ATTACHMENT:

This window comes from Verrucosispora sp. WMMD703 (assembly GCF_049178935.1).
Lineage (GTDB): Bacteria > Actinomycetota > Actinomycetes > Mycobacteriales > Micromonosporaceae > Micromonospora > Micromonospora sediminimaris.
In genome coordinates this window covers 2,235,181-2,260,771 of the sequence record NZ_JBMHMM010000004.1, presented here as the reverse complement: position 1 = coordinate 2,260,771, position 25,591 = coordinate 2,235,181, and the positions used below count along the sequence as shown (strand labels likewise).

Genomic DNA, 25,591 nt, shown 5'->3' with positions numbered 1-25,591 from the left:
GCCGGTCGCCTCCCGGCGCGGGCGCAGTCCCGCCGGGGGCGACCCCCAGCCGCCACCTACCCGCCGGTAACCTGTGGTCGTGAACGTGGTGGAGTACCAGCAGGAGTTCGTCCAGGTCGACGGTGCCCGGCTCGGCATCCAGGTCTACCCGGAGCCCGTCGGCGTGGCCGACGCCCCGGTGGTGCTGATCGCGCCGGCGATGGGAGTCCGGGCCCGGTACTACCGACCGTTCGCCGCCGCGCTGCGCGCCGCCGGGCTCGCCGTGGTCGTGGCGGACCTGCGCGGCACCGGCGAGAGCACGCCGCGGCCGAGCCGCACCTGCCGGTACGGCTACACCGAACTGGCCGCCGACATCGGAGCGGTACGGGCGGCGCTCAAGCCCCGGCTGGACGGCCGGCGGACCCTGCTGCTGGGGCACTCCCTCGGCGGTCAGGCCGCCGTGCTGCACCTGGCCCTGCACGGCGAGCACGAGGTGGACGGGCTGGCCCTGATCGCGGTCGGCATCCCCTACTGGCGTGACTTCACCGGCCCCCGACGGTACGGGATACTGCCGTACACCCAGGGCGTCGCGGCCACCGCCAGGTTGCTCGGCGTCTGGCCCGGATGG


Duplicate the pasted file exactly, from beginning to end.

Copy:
This window comes from Verrucosispora sp. WMMD703 (assembly GCF_049178935.1).
Lineage (GTDB): Bacteria > Actinomycetota > Actinomycetes > Mycobacteriales > Micromonosporaceae > Micromonospora > Micromonospora sediminimaris.
In genome coordinates this window covers 2,235,181-2,260,771 of the sequence record NZ_JBMHMM010000004.1, presented here as the reverse complement: position 1 = coordinate 2,260,771, position 25,591 = coordinate 2,235,181, and the positions used below count along the sequence as shown (strand labels likewise).

Genomic DNA, 25,591 nt, shown 5'->3' with positions numbered 1-25,591 from the left:
GCCGGTCGCCTCCCGGCGCGGGCGCAGTCCCGCCGGGGGCGACCCCCAGCCGCCACCTACCCGCCGGTAACCTGTGGTCGTGAACGTGGTGGAGTACCAGCAGGAGTTCGTCCAGGTCGACGGTGCCCGGCTCGGCATCCAGGTCTACCCGGAGCCCGTCGGCGTGGCCGACGCCCCGGTGGTGCTGATCGCGCCGGCGATGGGAGTCCGGGCCCGGTACTACCGACCGTTCGCCGCCGCGCTGCGCGCCGCCGGGCTCGCCGTGGTCGTGGCGGACCTGCGCGGCACCGGCGAGAGCACGCCGCGGCCGAGCCGCACCTGCCGGTACGGCTACACCGAACTGGCCGCCGACATCGGAGCGGTACGGGCGGCGCTCAAGCCCCGGCTGGACGGCCGGCGGACCCTGCTGCTGGGGCACTCCCTCGGCGGTCAGGCCGCCGTGCTGCACCTGGCCCTGCACGGCGAGCACGAGGTGGACGGGCTGGCCCTGATCGCGGTCGGCATCCCCTACTGGCGTGACTTCACCGGCCCCCGACGGTACGGGATACTGCCGTACACCCAGGGCGTCGCGGCCACCGCCAGGTTGCTCGGCGTCTGGCCCGGATGG